Raiders WR turnover near constant as Jon Gruden searches for right mix

Raiders WR turnover near constant as Jon Gruden searches for right mix

The Raiders' receiver corps remains unsettled, with bodies shuffling in and out as head coach Jon Gruden waits for someone to seize a golden opportunity.

The position was a legitimate team strength, maybe the best position group on the roster entering training camp.

This summer’s crew featured Antonio Brown and Tyrell Williams, as good of a top two as any. Hunter Renfrow, Ryan Grant and J.J. Nelson were battling for reserve spots with return man Dwayne Harris. Keelan Doss was a “Hard Knocks” star and Marcell Ateman was making tough catches.

That position group was going to have some tough cuts. It certainly has starting in September with Brown’s explosive exit and carrying on through Thursday.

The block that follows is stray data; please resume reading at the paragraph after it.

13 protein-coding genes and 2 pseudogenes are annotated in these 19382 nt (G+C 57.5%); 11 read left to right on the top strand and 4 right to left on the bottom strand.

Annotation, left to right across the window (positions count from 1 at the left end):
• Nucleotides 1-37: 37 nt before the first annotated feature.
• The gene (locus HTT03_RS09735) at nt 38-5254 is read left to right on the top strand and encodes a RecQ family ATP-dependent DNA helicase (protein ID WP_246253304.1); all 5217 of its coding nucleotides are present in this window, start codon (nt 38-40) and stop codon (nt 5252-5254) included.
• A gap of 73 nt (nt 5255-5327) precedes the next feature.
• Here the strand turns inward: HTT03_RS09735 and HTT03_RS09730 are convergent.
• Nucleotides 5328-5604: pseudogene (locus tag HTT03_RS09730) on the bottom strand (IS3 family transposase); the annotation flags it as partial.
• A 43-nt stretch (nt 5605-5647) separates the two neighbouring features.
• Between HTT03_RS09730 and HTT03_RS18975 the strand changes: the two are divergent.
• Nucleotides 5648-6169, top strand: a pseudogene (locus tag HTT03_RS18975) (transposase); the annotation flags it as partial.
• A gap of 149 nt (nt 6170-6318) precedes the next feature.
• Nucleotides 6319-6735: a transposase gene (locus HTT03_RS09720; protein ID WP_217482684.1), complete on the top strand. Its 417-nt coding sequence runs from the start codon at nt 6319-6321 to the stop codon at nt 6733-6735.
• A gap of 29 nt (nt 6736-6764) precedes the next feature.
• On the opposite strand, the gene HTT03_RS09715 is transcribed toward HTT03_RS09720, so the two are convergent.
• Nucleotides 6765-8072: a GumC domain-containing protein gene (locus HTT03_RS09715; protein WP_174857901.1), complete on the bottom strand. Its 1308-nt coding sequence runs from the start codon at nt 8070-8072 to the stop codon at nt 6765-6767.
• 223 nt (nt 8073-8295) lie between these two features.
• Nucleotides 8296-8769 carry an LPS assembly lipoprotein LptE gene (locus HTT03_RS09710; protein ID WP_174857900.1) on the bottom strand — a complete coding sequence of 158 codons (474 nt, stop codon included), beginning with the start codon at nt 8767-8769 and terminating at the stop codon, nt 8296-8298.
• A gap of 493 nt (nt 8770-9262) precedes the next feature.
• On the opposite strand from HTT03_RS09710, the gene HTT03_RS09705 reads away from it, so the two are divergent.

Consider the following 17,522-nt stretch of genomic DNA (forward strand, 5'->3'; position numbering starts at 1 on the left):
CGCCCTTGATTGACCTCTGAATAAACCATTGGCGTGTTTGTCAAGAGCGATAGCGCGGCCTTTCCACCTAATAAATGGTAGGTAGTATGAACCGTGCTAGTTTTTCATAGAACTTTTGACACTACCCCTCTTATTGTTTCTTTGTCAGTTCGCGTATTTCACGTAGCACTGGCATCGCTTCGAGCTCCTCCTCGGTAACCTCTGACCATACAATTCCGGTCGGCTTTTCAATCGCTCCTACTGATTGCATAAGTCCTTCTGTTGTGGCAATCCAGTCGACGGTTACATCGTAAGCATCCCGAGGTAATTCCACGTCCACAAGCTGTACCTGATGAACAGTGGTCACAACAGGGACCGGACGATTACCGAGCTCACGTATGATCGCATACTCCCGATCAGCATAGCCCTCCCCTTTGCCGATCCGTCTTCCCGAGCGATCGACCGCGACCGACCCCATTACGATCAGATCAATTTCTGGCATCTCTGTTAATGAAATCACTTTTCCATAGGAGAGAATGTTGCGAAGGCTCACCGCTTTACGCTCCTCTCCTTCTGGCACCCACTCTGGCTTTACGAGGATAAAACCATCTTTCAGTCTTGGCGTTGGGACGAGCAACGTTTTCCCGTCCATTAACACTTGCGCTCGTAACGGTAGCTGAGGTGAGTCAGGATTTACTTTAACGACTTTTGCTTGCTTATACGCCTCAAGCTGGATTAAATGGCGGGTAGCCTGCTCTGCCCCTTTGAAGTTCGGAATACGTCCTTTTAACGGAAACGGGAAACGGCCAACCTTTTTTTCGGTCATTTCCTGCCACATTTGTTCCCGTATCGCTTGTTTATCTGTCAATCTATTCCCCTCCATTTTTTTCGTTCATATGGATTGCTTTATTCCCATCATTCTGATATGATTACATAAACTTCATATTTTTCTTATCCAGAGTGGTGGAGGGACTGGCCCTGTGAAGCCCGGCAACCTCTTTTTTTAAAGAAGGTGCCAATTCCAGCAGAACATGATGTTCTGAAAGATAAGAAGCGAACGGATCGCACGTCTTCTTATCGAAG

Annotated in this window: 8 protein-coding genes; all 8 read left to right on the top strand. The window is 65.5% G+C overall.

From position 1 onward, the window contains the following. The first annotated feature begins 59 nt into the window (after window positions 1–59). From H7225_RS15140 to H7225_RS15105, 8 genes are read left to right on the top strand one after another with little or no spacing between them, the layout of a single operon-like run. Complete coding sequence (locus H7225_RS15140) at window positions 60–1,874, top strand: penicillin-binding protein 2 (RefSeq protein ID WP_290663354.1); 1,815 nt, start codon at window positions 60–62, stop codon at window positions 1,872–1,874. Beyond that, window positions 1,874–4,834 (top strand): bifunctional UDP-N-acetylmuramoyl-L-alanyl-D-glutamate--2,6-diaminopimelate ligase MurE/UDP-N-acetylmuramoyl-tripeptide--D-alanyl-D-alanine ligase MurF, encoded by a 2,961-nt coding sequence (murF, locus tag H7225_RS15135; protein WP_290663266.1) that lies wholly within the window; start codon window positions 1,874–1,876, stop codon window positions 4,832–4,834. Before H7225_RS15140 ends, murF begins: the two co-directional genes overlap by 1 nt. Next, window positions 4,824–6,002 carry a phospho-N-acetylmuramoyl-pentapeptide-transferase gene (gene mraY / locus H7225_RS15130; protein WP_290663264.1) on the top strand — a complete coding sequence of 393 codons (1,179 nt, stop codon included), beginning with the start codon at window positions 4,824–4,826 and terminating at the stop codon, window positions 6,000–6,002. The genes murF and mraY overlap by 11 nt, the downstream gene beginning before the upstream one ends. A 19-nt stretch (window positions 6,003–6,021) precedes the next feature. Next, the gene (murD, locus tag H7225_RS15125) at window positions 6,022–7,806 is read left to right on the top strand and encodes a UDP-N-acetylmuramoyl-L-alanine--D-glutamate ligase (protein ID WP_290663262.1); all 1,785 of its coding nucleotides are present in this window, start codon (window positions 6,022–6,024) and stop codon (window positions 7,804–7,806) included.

In that span, three of the top six receivers have been cut. First Brown went nuclear, then Grant proved ineffective and Nelson was never available. Availability is key in Gruden's eyes, which is why Nelson was cut Thursday. His late scratch versus Indianapolis hurt his status and last week’s setback was another strike.

Gruden was ready to move on.

Doss didn’t make the regular-season roster, but was brought back with a hefty guarantee and isn’t ready to join the game-day mix.

Trevor Davis and Zay Jones have been added in trades. Williams and Harris have battled injury and their status for a Week 7 affair in Green Bay remains uncertain.

Think about that. So much turnover, so much uncertainty in so little time.

Gruden said Tuesday that quarterback Derek Carr is throwing to receivers he has barely met. He isn’t wrong, and his frustration is warranted.